Tom Jefferson with Emily O'ReillyThe institution of the European Ombudsman celebrated its first 20 years of activity with a party for staff and all those who have and still are contributing to its work. The shindig was held in the European Parliament.

In the words of the current Ombudsman, Emily O’Reilly, the Ombudsman’s function “was born out of the debate on the emerging European citizenship in the early 1990s, and its purpose precisely is to enable those European citizens to hold the ever more powerful EU institutions to account, as the direct effect of what they do impacts more and more on the daily lives of the people. It acts in a complementary way to the courts and to the parliament, as a check on EU institutional power.”

In the current climate, O’Reilly’s words may seem like a wish rather than reality. Except that the office’s record in the matter of access to secret clinical data is exemplary. more…

Mihail Călin: Protests on the streets of Bucharest—”We want hospitals, not cathedrals!

11 Nov, 15 | by BMJ

Mihail_CălinTwelve days have passed since fireworks lit the soundproofing at the Colectiv club in Bucharest, unleashing a deadly combination of fire and toxic fumes over hundreds of concert goers. The death toll has now reached 48, mostly young people, and is likely to increase, given that around 20 others are in critical condition in hospitals. Despite direct warnings from doctors in previous days, the rapid succession of the 16 most recent deaths has shocked the nation. more…

DFID should put long term research at the heart of development

10 Nov, 15 | by BMJ

The 2015 autumn spending review launched by the chancellor George Osborne, aims to find ways to reduce the UK government budget by a further £20 billion. While the UK aid budget is protected from such cuts, heightened public awareness of fiscal tightening, and scrutiny from the likes of the Independent Commission for Aid Impact (ICAI), mean it has never been more important to demonstrate the value for money that development assistance represents. In this climate, it can be particularly difficult to defend investments in long-term research initiatives. Unlike spending on vaccines, for example, where the results may be immediate and obvious, the benefits of long term research can be difficult to trace or quantify. more…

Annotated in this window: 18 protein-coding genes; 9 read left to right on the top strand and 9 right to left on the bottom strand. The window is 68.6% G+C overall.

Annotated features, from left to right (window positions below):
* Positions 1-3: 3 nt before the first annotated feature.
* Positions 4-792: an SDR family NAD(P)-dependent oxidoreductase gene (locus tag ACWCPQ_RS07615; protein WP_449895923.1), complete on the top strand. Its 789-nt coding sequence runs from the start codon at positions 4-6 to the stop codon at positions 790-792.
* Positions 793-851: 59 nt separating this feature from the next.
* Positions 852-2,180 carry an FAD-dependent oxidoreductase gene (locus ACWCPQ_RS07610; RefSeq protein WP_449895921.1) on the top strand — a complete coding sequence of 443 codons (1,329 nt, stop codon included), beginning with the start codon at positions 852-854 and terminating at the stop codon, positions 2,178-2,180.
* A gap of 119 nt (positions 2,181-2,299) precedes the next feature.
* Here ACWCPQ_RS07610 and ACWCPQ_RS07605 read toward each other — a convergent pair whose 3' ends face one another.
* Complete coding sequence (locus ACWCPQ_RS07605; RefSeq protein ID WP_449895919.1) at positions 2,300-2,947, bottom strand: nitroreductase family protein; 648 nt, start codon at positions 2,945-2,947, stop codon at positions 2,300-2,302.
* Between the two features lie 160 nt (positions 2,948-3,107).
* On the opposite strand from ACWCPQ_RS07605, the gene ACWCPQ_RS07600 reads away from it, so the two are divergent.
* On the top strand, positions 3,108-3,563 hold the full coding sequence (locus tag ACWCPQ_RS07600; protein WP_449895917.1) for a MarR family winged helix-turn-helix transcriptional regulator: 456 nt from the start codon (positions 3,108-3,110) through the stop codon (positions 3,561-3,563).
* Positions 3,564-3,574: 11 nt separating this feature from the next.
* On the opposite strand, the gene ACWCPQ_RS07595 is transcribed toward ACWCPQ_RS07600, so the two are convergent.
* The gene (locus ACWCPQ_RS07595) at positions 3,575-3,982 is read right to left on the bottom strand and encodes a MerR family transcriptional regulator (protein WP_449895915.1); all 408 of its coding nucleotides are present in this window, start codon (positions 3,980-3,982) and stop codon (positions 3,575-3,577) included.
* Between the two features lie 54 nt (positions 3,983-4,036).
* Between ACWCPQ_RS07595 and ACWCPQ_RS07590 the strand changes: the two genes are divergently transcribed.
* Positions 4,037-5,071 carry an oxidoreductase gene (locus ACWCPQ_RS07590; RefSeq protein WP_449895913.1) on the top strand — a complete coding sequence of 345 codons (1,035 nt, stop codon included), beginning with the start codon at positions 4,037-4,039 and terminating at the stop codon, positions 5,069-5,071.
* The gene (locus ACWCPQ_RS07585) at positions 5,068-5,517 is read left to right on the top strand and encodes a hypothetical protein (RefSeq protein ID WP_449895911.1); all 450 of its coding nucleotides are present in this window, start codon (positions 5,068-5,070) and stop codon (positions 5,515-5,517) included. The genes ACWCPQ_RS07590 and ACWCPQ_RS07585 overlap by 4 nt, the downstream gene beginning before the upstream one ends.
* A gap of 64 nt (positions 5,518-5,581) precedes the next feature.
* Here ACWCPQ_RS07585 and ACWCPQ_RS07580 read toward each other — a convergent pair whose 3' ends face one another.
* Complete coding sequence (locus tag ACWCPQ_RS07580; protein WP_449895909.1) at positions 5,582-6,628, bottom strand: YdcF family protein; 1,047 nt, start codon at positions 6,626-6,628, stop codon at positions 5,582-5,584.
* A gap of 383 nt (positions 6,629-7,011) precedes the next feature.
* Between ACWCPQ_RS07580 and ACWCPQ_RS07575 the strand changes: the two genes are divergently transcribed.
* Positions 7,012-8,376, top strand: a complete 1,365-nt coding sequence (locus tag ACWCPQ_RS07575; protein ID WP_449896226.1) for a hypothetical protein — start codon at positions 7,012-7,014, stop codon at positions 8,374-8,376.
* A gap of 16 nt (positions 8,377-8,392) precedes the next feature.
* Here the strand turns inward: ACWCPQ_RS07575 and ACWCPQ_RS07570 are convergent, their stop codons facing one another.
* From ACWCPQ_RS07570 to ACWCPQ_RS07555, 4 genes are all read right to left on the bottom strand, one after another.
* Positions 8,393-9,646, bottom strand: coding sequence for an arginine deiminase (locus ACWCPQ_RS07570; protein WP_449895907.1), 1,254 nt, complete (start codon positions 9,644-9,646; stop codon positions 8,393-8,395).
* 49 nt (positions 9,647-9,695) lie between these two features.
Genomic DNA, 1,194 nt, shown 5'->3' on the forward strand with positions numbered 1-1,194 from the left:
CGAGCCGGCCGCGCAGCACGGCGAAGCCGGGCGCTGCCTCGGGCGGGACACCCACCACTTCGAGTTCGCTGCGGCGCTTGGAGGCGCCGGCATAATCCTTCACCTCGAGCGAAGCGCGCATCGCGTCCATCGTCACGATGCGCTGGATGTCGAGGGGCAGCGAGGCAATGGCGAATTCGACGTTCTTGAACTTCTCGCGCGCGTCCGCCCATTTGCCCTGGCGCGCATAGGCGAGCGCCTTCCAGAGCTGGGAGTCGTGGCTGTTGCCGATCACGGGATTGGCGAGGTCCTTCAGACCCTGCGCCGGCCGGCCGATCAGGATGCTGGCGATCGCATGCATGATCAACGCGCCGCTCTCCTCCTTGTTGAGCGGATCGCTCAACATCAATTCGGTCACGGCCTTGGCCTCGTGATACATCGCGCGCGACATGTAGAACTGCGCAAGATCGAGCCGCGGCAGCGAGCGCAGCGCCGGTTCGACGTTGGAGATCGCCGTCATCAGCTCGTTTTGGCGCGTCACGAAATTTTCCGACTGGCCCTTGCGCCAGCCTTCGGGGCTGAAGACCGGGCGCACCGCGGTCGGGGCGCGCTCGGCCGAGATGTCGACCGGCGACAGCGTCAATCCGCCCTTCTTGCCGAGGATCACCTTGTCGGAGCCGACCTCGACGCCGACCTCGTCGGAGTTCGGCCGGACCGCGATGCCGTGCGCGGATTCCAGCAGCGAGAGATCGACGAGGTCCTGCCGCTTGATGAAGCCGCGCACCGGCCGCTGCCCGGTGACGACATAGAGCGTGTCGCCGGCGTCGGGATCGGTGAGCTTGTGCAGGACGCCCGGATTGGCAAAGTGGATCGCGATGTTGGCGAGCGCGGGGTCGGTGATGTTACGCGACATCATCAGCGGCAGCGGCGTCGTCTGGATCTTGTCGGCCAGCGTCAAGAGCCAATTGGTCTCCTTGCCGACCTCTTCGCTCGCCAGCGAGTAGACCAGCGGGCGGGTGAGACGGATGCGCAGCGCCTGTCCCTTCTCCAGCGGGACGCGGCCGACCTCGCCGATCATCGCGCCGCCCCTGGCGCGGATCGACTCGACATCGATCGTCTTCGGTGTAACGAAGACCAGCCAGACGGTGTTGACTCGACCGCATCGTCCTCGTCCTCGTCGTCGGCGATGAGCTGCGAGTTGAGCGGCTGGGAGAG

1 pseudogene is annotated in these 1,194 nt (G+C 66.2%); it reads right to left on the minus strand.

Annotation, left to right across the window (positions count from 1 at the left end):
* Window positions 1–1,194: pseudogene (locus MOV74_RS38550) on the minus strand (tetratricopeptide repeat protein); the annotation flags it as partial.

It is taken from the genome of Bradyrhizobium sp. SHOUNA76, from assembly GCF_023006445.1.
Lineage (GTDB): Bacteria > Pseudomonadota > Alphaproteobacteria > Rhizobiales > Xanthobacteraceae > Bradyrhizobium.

The WHO financing dialogue: global health leadership needs to be paid for

9 Nov, 15 | by BMJ

MohgaWHO must re-establish it’s pre-eminence as the guardian of global public health; this will require significant changes throughout WHO with the understanding that this includes both the Secretariat and the Member States.” [1]

Since the Ebola outbreak shocked the world the functioning of WHO has been the subject of much attention. The director general has acknowledged WHO’s disastrous delay in declaring the emergency. Enquiries have examined finances, but have not adequately exposed the impact of a long-term financial squeeze on WHO; in particular they have failed to recognise the skewed nature of its budget on its ability to work optimally. more…

Rebecca Stout: Refugees and their right to access healthcare in the UK

30 Oct, 15 | by BMJ

rebecca_stoutOver the past few months it would be very difficult to have missed the news stories reporting on the Syrian refugee crisis. Civil war has now continued in the country for more than four years and the World Health Organization states that there are currently “12.2 million people in need of humanitarian assistance, with more than 7.6 million of them internally displaced.” Moreover, over 4 million Syrian people are registered outside the country as refugees.

The UK has agreed to take 20 000 of these refugees over the next five years. As doctors, it is important to educate ourselves about what to do should someone present whose legal status we are unsure about. more…

BMJ blogs homepage


Helping doctors make better decisions. Visit site

Creative Comms logo

Latest from The BMJ

Latest from The BMJ

Latest from BMJ podcasts

Latest from BMJ podcasts

Blogs linking here

Blogs linking here